I just got the automated call that school has also been canceled for the twins, so I’m going back to bed…



Parents of kids with disabilities deal with a chronic grief that never goes away. In the beginning, it is an intense grief similar to the stages following the death of a loved one, denial, anger, bargaining, depression, and eventually acceptance. We are grieving the loss of the “normal” child that might have been. But the child is still with us, so the cycle of grief never ends. Transitions in the child’s life often get the grieving cycle started again. For example, when the child starts school, has a birthday, goes to their first dance, a graduation; or worse, the child may miss out on these typical transitions.

Thankfully, the intensity of these emotions tend to fade over time and we eventually learn to cope. But the grief is always there and sometimes you just never know when it will raise it’s ugly head. Sometimes the grief can hit you when you least expect it. My life is good, my family and I are healthy and happy. I’m able to care for my boys, I’m coping well and I’m content and happy. Some people wonder how I manage to stay so positive with three children who all have special needs. For the most part I’m it that acceptance stage; after all, I’ve had 15 years to work on these issues.

Some parents of children with disabilities describe life as a roller coaster ride. Others say it’s more like bumper cars, you never know when something will sneak up on you from behind and hit you like a ton of bricks. I did feel like I was on a roller coaster when the boys were young. Things moved so fast, too fast. I could barely catch my breath. I had no control over the direction my life was heading and no way to get off the ride. But now, I think the bumper car analogy is better. You merrily drive along, minding your own business, when apparently out of nowhere, something hits you from behind. That is what happened to me today.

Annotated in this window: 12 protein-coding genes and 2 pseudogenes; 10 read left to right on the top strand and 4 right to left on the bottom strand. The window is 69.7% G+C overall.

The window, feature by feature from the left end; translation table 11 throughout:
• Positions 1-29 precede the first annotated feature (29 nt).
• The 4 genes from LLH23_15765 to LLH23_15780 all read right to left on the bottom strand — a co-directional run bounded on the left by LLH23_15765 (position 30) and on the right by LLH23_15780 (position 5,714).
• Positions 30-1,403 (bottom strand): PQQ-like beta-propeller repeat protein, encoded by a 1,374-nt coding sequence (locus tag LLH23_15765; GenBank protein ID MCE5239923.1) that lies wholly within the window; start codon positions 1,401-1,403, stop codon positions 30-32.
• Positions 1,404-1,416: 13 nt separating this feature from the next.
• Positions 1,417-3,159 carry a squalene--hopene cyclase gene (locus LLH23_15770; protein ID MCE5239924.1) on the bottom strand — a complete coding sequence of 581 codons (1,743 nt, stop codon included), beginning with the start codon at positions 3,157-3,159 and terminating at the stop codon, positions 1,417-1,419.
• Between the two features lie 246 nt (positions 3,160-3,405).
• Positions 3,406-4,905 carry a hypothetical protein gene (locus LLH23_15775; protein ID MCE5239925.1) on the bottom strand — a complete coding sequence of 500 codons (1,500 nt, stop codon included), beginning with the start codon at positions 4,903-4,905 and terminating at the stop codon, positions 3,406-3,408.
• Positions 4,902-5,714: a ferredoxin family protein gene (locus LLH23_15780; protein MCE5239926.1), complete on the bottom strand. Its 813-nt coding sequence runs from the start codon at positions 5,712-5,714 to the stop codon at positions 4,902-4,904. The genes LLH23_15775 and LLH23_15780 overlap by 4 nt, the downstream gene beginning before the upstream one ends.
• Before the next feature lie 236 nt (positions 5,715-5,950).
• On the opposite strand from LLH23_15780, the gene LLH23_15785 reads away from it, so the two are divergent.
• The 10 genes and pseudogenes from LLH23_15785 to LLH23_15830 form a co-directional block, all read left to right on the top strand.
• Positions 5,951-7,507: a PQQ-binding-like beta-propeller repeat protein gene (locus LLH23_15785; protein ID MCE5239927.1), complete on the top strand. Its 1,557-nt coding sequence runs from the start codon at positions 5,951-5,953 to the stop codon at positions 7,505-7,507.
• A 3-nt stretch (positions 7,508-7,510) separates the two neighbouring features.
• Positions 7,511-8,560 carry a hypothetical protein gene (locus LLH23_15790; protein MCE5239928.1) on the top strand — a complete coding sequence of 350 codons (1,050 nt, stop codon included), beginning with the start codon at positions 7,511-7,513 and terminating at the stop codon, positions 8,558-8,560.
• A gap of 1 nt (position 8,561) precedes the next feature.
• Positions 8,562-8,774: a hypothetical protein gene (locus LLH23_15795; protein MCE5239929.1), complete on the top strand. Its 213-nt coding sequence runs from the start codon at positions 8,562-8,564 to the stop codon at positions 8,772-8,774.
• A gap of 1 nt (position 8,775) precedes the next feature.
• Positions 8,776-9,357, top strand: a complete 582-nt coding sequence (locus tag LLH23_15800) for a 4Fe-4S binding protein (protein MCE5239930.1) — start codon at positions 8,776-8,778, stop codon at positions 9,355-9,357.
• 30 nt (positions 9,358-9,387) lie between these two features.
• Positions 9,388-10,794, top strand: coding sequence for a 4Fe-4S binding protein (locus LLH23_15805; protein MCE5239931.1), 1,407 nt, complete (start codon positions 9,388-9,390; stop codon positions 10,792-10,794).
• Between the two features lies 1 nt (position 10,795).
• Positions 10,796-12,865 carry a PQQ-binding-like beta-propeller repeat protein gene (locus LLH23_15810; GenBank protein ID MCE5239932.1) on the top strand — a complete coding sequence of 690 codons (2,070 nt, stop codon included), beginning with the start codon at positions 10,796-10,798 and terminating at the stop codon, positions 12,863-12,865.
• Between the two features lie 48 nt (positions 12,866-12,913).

I was checking my morning email and I got a notice from JibJab that the new “Elf Yourself” script was out. If you’ve never heard of Elf Yourself, it’s a popular seasonal ad from OfficeMax where you can turn your family and friends into elves by sticking heads on elf bodies. It’s just silly Internet fun that I find hard to resist. This year you can make Disco Elves, and being a 70’s girl, I decided to have Rich dancing with the twins. I happily spent too much time choosing photos, cropping and fitting heads into the elf costumes. It wasn’t until I played my finished project that I got hit from behind. The overwhelming sadness of seeing Eric dancing around and looking exactly like is twin brother just made my heart sink. The boys were dancing around with their dad, just like it should have been…

So, the grieving cycle starts again. You don’t necessarily go through every stage and the emotions are in no particular order. I’m not in denial and there is no one to bargain with, so right now, I’m somewhere between anger and depression. But don’t worry; I’ll work back toward acceptance. I’m a veteran and I know this hit won’t keep me down for long!

Oh, and Happy Holidays!